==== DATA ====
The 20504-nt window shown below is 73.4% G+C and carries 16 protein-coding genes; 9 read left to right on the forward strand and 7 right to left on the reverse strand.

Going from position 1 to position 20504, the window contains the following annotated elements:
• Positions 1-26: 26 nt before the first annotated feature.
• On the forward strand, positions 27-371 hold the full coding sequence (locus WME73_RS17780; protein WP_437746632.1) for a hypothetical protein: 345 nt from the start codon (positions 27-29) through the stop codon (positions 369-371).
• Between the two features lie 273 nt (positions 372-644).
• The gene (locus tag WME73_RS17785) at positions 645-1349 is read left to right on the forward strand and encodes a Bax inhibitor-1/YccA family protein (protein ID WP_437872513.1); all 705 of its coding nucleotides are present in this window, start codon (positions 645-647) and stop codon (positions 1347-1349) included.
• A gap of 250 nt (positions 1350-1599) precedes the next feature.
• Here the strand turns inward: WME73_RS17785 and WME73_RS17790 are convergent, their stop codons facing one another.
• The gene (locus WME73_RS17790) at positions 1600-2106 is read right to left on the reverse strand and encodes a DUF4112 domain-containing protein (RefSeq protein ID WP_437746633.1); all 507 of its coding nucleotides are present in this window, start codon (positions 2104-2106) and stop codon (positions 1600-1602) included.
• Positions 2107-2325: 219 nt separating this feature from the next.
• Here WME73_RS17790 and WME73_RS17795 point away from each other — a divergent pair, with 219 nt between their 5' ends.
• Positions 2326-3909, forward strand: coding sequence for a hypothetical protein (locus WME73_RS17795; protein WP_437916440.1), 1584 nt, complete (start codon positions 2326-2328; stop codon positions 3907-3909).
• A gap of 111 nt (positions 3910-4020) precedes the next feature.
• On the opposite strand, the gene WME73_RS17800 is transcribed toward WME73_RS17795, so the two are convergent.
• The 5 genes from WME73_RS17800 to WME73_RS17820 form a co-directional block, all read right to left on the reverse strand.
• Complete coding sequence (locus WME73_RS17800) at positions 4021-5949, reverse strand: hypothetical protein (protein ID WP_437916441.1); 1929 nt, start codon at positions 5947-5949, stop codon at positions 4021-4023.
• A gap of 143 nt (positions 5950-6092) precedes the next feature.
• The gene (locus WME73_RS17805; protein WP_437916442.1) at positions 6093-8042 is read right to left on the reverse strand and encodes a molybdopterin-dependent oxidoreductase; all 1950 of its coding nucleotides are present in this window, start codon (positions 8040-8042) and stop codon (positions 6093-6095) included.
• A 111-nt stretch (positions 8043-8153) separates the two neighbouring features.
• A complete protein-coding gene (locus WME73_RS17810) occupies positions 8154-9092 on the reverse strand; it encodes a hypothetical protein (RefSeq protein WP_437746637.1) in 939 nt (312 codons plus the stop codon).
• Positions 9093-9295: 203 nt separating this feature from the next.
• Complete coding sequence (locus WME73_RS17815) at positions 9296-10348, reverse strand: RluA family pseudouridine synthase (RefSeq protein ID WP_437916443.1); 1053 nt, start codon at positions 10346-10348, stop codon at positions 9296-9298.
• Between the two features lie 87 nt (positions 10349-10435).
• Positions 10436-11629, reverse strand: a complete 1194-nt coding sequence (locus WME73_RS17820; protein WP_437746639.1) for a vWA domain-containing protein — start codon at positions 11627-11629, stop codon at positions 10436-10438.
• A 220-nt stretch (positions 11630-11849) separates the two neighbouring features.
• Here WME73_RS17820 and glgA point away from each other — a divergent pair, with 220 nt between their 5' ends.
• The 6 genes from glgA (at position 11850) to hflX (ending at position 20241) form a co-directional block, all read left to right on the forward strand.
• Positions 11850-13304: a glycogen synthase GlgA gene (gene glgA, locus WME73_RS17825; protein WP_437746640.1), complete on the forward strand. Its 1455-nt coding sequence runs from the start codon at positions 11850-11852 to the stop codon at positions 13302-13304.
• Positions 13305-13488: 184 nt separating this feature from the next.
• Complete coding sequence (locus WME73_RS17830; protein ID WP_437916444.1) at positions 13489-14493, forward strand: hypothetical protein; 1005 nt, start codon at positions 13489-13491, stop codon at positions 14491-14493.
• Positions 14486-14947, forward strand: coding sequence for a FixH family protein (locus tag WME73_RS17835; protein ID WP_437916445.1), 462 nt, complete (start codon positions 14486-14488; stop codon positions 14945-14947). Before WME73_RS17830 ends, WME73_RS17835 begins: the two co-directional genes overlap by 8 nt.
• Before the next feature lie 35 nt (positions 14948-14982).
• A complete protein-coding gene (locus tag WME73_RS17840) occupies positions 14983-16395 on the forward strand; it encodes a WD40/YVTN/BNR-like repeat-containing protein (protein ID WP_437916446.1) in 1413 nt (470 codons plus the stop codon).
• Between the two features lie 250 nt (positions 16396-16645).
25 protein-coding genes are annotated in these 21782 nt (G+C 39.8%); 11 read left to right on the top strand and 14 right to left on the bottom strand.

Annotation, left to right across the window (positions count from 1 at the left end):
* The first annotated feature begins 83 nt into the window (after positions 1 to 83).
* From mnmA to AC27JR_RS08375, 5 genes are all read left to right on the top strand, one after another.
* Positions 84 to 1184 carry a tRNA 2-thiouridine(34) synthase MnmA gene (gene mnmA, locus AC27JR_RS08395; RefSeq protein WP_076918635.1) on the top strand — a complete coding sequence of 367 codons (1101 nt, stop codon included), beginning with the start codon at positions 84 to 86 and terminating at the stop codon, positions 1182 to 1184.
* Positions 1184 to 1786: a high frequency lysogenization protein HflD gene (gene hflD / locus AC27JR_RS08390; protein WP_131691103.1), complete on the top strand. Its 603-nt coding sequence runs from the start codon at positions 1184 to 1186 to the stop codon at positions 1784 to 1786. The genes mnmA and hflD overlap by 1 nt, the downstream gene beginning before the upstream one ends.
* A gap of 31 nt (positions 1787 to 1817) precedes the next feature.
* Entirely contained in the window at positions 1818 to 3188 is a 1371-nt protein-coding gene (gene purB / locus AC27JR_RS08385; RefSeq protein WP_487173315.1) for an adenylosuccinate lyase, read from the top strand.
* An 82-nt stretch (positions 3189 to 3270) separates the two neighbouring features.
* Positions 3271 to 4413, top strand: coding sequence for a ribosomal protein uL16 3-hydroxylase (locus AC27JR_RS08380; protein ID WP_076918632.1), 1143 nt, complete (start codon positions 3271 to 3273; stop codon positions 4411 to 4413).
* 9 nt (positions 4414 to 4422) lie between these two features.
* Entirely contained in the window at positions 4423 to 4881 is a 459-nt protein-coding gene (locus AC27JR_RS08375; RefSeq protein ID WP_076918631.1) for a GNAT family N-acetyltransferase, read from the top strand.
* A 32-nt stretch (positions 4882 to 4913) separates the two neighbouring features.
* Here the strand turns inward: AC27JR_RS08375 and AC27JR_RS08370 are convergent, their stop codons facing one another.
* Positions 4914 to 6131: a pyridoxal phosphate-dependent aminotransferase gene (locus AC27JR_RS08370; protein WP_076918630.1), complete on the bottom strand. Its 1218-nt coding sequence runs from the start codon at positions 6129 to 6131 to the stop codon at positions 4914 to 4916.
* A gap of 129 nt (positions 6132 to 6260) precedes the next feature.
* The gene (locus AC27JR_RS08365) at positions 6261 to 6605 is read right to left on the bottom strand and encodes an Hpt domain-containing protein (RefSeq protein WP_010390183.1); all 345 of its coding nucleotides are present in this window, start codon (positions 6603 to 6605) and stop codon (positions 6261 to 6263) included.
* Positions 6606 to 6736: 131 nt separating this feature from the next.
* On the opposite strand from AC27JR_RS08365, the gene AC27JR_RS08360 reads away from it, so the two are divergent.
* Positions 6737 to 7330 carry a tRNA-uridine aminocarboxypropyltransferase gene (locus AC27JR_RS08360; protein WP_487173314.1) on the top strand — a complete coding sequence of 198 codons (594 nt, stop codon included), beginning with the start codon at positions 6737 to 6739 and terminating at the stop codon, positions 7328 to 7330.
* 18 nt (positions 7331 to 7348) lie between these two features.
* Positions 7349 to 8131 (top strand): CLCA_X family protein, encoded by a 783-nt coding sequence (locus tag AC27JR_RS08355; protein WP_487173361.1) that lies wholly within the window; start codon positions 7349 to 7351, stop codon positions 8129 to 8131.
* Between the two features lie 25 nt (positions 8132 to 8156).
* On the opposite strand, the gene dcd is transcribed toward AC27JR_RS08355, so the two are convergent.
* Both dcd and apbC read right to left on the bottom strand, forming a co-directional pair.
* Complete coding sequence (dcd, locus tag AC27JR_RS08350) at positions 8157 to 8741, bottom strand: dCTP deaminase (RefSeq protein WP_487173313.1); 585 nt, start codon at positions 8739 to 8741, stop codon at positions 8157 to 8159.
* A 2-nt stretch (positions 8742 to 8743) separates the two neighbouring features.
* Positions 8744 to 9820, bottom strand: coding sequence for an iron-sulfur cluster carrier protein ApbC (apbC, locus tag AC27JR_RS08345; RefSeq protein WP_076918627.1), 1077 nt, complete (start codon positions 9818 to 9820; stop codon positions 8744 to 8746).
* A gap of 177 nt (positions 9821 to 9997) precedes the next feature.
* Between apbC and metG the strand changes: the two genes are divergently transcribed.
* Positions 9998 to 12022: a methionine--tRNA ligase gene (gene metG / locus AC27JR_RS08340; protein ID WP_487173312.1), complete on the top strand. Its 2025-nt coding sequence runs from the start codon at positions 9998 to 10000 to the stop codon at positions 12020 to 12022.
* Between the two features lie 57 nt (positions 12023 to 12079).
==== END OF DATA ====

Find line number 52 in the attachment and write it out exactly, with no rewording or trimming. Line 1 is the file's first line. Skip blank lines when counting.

* Positions 6606 to 6736: 131 nt separating this feature from the next.